African Banded Barb
Native to parts of Central Southern Africa where it has a notably wide distribution.
Localities include: the Cunene River which starts life in Angola before forming the Atlantic-bound border between Angola and Namibia for much of its length; the vast Okavango system which also begins in Angola and reaches the Namibian border but then flows in the opposite direction to the Cunene before entering Botswana and draining into the Okavango Delta (the largest inland river delta in the world situated in the Kalahari Desert); the Kafue River, a major tributary of the great Zambezi which flows through much of Zambia; the man-made Lake Kariba which lies on the border between Zambia and Zimbabwe and is also on the Zambezi River; Lake Mweru and the infeeding Luapulu River on the border between Zambia and Democratic Republic of the Congo (part of the Congo River drainage); the Luwombwa River, a minor tributary of the Upper Congo basin in the Kasanka National Park, Zambia.
Unsurprisingly given its distribution it has been observed in various biotopes. Most common in the bays and shallows of lakes and floodplain lagoons it is also found in rainforest streams and rivers. The waters in which it is found are characterised by slow flow, heavy vegetation and a high oxygen content.
Across much of its range the water itself is typically stained dark brown with humic acids and other chemicals released by decaying organic material. The fish apparently spend the brightest part of the day under cover of the plants, emerging in the late afternoon and early morning to feed.
Maximum Standard Length
50 – 60 mm.
Aquarium SizeTop ↑
This species can be maintained quite successfully in a well-planted tank with soft water but to see it at its best a biotope-style set-up is recommended. A soft, sandy substrate is probably the best choice to which can be added a few driftwood roots and branches, placed in such a way that plenty of shady spots are formed.
If you can’t find driftwood of the desired shape common beech or oak is safe to use if thoroughly dried and stripped of bark.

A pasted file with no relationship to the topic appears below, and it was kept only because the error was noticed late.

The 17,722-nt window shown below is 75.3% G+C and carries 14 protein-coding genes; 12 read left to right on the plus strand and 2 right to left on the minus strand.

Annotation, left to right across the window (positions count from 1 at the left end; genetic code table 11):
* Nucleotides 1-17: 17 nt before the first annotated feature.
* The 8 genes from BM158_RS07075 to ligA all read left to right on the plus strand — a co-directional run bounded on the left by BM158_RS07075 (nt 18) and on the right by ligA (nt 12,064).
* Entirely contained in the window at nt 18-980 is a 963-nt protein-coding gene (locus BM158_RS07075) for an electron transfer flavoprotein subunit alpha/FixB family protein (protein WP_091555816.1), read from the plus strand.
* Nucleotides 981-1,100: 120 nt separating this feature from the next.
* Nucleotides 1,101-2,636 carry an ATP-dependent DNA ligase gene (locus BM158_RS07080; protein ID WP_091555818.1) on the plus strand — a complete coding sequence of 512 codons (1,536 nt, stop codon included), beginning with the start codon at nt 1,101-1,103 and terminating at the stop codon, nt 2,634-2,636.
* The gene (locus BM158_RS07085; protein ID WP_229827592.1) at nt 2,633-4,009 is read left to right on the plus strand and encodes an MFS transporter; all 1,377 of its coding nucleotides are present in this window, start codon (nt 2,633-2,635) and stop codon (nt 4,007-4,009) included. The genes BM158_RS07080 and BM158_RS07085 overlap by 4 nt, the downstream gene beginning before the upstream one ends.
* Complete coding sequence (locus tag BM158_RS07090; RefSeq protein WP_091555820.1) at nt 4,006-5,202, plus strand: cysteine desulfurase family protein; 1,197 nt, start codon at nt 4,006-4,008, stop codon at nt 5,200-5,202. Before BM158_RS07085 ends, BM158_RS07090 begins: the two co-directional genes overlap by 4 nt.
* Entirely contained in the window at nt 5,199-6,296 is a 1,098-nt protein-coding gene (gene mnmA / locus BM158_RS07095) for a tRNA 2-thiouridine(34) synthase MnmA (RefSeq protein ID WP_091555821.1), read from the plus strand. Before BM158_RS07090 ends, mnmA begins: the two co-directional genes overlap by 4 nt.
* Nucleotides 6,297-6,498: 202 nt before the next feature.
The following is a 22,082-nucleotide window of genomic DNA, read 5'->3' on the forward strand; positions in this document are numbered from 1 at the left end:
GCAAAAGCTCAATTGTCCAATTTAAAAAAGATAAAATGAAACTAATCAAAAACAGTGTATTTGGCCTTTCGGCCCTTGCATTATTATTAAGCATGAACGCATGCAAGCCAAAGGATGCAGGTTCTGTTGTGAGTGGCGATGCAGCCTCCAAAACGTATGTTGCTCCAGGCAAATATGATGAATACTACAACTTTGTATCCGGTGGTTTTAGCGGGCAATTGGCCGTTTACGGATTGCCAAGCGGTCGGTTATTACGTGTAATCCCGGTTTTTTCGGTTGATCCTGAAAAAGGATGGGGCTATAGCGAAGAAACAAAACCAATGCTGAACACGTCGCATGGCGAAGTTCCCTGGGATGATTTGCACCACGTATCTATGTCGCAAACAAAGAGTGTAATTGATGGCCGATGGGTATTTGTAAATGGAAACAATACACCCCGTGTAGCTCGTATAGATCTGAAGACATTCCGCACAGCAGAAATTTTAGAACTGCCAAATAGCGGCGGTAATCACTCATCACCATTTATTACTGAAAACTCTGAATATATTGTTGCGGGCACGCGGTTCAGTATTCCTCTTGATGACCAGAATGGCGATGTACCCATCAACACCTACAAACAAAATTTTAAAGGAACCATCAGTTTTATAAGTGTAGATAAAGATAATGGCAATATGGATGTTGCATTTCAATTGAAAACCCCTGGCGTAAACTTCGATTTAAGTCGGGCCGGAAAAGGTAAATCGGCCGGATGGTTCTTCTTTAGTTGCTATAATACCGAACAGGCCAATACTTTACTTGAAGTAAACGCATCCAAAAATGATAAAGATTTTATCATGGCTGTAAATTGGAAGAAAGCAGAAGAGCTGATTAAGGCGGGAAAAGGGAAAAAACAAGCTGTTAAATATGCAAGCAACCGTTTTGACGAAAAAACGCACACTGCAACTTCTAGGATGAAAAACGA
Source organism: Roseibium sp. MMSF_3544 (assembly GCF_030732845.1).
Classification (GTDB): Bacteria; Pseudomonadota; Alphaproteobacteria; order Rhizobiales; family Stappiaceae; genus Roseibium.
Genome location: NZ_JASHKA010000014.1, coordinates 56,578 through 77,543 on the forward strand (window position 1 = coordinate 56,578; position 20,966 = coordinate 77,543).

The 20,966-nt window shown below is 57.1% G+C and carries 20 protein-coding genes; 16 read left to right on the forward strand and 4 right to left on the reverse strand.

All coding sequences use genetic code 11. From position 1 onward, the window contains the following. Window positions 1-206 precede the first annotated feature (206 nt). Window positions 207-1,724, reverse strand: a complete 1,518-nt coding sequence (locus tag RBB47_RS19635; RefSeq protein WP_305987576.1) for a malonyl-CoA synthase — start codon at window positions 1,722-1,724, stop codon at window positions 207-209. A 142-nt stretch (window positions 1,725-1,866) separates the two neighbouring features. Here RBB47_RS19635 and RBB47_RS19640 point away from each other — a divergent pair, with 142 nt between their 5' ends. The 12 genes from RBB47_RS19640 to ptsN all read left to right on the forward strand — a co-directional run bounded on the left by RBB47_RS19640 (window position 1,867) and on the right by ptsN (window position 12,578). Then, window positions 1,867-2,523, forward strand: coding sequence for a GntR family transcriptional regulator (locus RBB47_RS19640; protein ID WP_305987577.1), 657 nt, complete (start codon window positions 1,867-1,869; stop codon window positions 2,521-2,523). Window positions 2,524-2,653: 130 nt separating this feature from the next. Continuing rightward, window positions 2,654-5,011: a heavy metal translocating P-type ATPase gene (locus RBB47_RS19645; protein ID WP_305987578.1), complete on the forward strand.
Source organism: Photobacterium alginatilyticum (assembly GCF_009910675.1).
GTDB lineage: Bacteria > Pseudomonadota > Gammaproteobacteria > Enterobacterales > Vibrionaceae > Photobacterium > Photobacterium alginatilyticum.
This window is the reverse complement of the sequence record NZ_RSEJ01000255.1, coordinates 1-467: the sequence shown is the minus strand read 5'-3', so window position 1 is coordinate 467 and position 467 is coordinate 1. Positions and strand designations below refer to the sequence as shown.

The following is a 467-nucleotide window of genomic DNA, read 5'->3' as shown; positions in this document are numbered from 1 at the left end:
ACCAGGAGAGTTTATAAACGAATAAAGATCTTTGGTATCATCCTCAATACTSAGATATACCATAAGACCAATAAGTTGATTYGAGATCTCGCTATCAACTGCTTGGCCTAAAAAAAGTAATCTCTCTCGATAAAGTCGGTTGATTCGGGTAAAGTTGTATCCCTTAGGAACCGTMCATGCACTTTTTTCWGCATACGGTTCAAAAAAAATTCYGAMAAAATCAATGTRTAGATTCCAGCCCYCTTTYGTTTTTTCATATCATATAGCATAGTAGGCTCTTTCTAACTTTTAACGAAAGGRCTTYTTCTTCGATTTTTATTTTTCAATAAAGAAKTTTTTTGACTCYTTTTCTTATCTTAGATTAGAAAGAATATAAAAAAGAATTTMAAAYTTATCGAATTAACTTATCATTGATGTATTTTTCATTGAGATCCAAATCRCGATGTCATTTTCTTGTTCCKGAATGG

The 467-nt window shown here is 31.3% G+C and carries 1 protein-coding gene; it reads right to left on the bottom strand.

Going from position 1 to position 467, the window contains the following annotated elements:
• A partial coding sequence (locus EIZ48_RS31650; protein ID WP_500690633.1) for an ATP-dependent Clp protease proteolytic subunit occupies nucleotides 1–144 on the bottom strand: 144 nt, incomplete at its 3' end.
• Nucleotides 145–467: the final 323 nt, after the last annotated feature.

The addition of dried leaf litter (beech, oak or Ketapang almond leaves are all suitable; we like to use a mixture of all three) would further emphasise the natural feel and as well as offering even more cover for the fish brings with it the growth of microbe colonies as decomposition occurs.
These tiny creatures can provide a valuable secondary food source for fry whilst the tannins and other chemicals released by the decaying leaves are thought to be beneficial for blackwater fish species such as this. Certainly ‘B.‘ fasciolatus is known to display much more intense colouration in tannin-stained water. Leaves can be left in the tank to break down fully or removed and replaced every few weeks.
B. fasciolatus will do best under fairly dim lighting. You could add some African plants that can survive under such conditions such as Anubias species or if geography is not an issue Microsorum pteropus, Taxiphyllum barbieri or perhaps some potted Cryptocorynes. A few patches of floating vegetation would be really useful to diffuse the light entering the tank too.
As it hails from sluggish waters filtration should not be too strong. An air-powered sponge filter set to turn over slowly is adequate or if using a power filter adjust it to a low flow setting. Try not to add this fish to newly set-up tanks as it can be a little delicate immediately after import.
Temperature: 20 – 26 °C
pH: 5.0 – 6.5
Hardness: 18 – 215 ppm
It is an omnivorous species and feeds on small aquatic invetebrates, micro-organisms and algae in nature. In the aquarium it accepts good quality flake or pelleted products readily enough and also relishes small live or frozen foods such as Artemia, Daphnia, and bloodworm. The fish also will appreciate occasional offerings of vegetative matter either in the form of a dried product with added vegetable content, blanched spinach or suchlike.